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Small-Town Atmosphere in City Setting : Tustin: Quiet neighborhoods, excellent schools and convenient location attract residents and keep them there.

March 21, 1993|JULIE BAWDEN DAVIS | SPECIAL TO THE TIMES: Davis is a free-lance writer who lives in Orange.

When Rich Kaufman first saw his future home in Tustin, he immediately fell in love with it. "I was flooded with childhood memories of my grandma's house," he said of the house that was built in 1934. "The huge arched doorways, big windows, wood floors and squeaky doors all really appealed to me."

Rich Kaufman's only concern was that his wife, Lara, wouldn't like the home, but his fears were unfounded.

"The house's interior design is old Art Deco and it has a lot of personality," said Lara Kaufman, who readily agreed to its purchase. Last April they bought the 2,000 square foot, three-bedroom house for $330,000.

Since settling into their new home, the Kaufmans have also fallen in love with the city itself. For Lara Kaufman, Tustin's small-town atmosphere is a refreshing change from the beach area where they used to live.

"People are down-to-earth here and very friendly," she said. "I don't have to worry about putting on makeup to go to the store. And unlike some areas of the county, there are many young couples like us who are starting families."

Rich Kaufman, who is co-owner of two bakeries in Newport Beach and Corona del Mar, enjoys the relaxed, rural feel of their North Tustin home. "It's a very quiet, pastoral setting," he said. "Many of our neighbors have horses; the next-door neighbor has a mini-orchard."

According to Melody Streur, a realtor with Century 21 Academy in Tustin, the city's sedate, low-profile atmosphere attracts people to Tustin and keeps them there.

"Once people move into the area, they tend to stay," she said. "Residents generally have a strong sense of family and like the quiet lifestyle Tustin has to offer."

Longtime resident Mike Sackett says his Tustin neighborhood has been quiet since the day he and his wife, Blanche, bought their four-bedroom home 36 years ago.

"It's never been really noisy here. In the old days you'd only hear a siren when there was a fire. Today it's still quiet," he said.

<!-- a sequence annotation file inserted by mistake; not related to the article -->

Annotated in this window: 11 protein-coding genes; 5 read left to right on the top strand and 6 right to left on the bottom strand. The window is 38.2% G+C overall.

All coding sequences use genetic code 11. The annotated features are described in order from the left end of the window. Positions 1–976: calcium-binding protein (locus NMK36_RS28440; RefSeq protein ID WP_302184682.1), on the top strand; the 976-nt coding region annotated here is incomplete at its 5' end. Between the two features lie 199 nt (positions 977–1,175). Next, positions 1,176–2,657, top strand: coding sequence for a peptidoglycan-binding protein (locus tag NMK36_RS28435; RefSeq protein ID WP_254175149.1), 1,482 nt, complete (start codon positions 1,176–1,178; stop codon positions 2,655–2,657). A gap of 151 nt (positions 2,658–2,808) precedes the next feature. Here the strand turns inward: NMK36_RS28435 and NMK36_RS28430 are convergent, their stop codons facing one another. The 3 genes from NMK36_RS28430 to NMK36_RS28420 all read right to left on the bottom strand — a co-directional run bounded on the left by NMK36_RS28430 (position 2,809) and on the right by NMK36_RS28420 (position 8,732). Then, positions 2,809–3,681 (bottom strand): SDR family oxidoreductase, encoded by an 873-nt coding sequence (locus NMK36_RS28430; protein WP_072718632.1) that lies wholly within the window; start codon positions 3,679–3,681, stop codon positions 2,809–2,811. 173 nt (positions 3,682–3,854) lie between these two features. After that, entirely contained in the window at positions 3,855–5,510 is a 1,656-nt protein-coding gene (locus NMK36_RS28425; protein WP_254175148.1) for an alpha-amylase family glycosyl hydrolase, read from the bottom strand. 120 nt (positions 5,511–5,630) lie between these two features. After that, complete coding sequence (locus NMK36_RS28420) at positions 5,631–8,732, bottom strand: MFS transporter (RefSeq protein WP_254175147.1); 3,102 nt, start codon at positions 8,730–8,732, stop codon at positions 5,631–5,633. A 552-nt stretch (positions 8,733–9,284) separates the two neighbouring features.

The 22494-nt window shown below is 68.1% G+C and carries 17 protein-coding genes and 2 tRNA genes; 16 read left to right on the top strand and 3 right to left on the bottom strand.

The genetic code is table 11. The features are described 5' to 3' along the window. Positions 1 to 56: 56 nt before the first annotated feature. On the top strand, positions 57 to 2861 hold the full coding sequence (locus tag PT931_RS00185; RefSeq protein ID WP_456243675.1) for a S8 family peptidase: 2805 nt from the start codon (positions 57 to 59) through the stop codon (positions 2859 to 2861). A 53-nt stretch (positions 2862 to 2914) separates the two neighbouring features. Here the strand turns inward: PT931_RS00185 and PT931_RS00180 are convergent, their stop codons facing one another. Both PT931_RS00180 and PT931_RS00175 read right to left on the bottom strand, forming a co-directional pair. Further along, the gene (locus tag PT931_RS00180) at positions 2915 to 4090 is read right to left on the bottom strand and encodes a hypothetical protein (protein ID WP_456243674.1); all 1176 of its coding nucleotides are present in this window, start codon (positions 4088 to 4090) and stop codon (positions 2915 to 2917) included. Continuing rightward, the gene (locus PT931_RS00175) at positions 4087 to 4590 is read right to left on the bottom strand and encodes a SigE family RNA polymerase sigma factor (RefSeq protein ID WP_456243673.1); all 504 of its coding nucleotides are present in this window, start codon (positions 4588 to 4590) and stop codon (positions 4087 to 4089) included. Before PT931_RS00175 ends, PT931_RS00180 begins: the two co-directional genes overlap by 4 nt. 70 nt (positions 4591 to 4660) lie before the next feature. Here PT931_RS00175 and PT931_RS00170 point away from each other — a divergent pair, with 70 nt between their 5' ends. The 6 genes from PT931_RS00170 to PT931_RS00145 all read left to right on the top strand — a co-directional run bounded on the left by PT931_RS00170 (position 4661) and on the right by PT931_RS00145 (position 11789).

According to Sackett, there's always been a strong sense of community in the neighborhood as well. "The neighbors have always gotten together to help one another," he said. "For many years the fire department was all volunteer." Sackett, a retired meat cutter, still assists neighbors with outdoor projects.

Blanche Sackett, a former nurse, recalls the day they found the house. "We were looking for a four-bedroom home because we had two children and my mother living with us. We looked in some locations in Santa Ana, but weren't impressed. Then we found this house--it was the model home and the last one on the tract. I remember standing in the front yard and saying, 'I like it. What will it cost me?' "

They bought the 1,300-square-foot house, which sits on a third of an acre, for $13,180 in 1956. Today it would sell for about $220,000.

Besides the quiet family atmosphere, many residents choose to stay put in Tustin because of the area's highly rated high schools. In recent years both schools in the Tustin Unified School District, Tustin High School and Foothill High School, have produced a number of National Merit Scholars. This is an academic honor awarded to selected students throughout the nation.

"At Tustin High, approximately 90% of students go on to college," said school Principal Duffy Clark. "In the last 10 years we've sent more students to West Point than any other high school west of the Mississippi."

According to Foothill High School Principal Janis Jones, 96.5% of the 1992 graduating class went on to college. "A large number of the students get into Ivy League universities such as Harvard and Stanford," she said.

Foothill High is well known to Orange County for its academic programs. Part of this has to do with parent support and involvement. According to Jones, the Foothill Education Fund, which is run by parents, has raised over $200,000 for various state-of-the-art science and computer equipment that many other schools don't have.

A quiet, friendly atmosphere and excellent schools are just two of the reasons people stay in Tustin. Another is its central location. Tustin is a short distance from shopping, beaches and even the airport--it is just eight miles from John Wayne Airport and 12 miles from the beach. Tustin is bounded by Jamboree Road on the east, Chapman Avenue on the north, the Costa Mesa (55) Freeway on the west and Barranca Parkway on the south.

As far as house cost and size, Tustin has a wide range, offering something for just about anyone. According to Streur, the average home in Tustin sells for $349,000 for a three- to four-bedroom home of 2,200 to 2,800 square feet with 2 to 2 1/2 bathrooms. The area also boasts estates of 4,000 to 10,000 square feet with many amenities such as tennis courts and horse property. These homes run $500,000 to $2 million or more. On the other end of the spectrum are three- to four-bedroom homes of 1,200 to 1,700 square feet that run $195,000 to $225,000. And there are two- to three-bedroom condos that average $153,000 for 1,000 to 1,500 square feet.

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